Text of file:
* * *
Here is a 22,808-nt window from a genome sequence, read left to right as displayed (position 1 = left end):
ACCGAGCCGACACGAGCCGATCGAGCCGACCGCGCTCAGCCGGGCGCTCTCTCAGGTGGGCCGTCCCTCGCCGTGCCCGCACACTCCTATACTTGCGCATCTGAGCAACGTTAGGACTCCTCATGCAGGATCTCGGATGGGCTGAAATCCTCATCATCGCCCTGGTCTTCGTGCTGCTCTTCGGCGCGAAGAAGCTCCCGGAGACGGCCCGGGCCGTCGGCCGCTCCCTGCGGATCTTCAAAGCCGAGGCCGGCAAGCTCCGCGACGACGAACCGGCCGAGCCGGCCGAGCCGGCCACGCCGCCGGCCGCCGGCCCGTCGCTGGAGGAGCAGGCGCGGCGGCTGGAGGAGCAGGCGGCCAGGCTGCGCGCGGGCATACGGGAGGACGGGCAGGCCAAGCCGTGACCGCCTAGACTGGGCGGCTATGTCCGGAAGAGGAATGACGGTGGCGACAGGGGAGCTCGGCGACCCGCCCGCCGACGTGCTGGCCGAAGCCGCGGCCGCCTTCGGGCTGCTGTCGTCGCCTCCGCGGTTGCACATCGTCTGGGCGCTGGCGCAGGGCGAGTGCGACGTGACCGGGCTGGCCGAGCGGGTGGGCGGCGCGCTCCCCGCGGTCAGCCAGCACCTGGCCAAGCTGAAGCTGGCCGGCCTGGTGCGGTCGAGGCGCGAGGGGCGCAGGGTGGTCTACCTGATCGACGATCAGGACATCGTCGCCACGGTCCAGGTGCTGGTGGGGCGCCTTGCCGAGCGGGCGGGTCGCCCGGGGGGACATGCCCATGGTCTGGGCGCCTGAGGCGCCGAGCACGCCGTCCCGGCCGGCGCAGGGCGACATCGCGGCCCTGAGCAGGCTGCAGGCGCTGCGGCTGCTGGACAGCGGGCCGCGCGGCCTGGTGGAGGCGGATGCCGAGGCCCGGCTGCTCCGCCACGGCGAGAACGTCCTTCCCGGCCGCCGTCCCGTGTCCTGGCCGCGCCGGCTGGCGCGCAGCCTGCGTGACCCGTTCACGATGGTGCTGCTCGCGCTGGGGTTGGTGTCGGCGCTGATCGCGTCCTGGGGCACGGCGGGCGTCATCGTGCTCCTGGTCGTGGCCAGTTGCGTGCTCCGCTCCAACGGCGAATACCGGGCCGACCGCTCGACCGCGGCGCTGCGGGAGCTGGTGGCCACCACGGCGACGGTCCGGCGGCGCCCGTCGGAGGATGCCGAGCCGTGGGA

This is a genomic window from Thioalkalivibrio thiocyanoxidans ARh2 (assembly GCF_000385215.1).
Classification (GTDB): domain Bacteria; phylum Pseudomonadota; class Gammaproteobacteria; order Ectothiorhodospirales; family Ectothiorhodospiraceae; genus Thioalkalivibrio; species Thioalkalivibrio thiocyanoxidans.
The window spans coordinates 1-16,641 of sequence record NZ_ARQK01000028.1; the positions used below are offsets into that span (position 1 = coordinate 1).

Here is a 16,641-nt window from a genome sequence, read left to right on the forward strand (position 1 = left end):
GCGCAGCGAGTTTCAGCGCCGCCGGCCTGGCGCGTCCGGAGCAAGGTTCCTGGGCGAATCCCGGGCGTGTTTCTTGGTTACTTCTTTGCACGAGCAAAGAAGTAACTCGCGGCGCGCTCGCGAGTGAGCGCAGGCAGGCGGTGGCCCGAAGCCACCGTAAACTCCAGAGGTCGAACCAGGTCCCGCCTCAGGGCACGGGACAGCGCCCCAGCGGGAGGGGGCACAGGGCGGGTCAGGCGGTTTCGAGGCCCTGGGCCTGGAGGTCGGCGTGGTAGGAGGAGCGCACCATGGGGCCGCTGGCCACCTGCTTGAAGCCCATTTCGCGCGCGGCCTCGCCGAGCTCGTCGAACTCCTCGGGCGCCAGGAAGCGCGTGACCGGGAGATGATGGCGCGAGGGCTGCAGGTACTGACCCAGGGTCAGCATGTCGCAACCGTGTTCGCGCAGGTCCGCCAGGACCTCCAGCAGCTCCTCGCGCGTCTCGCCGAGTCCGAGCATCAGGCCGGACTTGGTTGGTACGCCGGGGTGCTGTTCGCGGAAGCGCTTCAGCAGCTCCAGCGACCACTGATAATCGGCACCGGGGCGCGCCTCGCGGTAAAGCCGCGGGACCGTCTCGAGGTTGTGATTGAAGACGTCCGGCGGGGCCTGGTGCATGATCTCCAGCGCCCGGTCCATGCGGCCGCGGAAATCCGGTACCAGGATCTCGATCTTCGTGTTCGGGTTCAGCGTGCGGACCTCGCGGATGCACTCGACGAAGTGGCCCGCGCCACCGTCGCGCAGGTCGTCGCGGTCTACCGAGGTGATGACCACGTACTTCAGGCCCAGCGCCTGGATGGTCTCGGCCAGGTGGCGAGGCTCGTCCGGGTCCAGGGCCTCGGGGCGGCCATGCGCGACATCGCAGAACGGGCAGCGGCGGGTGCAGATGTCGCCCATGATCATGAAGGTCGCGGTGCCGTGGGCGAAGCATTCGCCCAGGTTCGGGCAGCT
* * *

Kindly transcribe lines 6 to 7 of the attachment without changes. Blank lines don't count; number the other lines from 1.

Here is a 16,641-nt window from a genome sequence, read left to right on the forward strand (position 1 = left end):
GCGCAGCGAGTTTCAGCGCCGCCGGCCTGGCGCGTCCGGAGCAAGGTTCCTGGGCGAATCCCGGGCGTGTTTCTTGGTTACTTCTTTGCACGAGCAAAGAAGTAACTCGCGGCGCGCTCGCGAGTGAGCGCAGGCAGGCGGTGGCCCGAAGCCACCGTAAACTCCAGAGGTCGAACCAGGTCCCGCCTCAGGGCACGGGACAGCGCCCCAGCGGGAGGGGGCACAGGGCGGGTCAGGCGGTTTCGAGGCCCTGGGCCTGGAGGTCGGCGTGGTAGGAGGAGCGCACCATGGGGCCGCTGGCCACCTGCTTGAAGCCCATTTCGCGCGCGGCCTCGCCGAGCTCGTCGAACTCCTCGGGCGCCAGGAAGCGCGTGACCGGGAGATGATGGCGCGAGGGCTGCAGGTACTGACCCAGGGTCAGCATGTCGCAACCGTGTTCGCGCAGGTCCGCCAGGACCTCCAGCAGCTCCTCGCGCGTCTCGCCGAGTCCGAGCATCAGGCCGGACTTGGTTGGTACGCCGGGGTGCTGTTCGCGGAAGCGCTTCAGCAGCTCCAGCGACCACTGATAATCGGCACCGGGGCGCGCCTCGCGGTAAAGCCGCGGGACCGTCTCGAGGTTGTGATTGAAGACGTCCGGCGGGGCCTGGTGCATGATCTCCAGCGCCCGGTCCATGCGGCCGCGGAAATCCGGTACCAGGATCTCGATCTTCGTGTTCGGGTTCAGCGTGCGGACCTCGCGGATGCACTCGACGAAGTGGCCCGCGCCACCGTCGCGCAGGTCGTCGCGGTCTACCGAGGTGATGACCACGTACTTCAGGCCCAGCGCCTGGATGGTCTCGGCCAGGTGGCGAGGCTCGTCCGGGTCCAGGGCCTCGGGGCGGCCATGCGCGACATCGCAGAACGGGCAGCGGCGGGTGCAGATGTCGCCCATGATCATGAAGGTCGCGGTGCCGTGGGCGAAGCATTCGCCCAGGTTCGGGCAGCT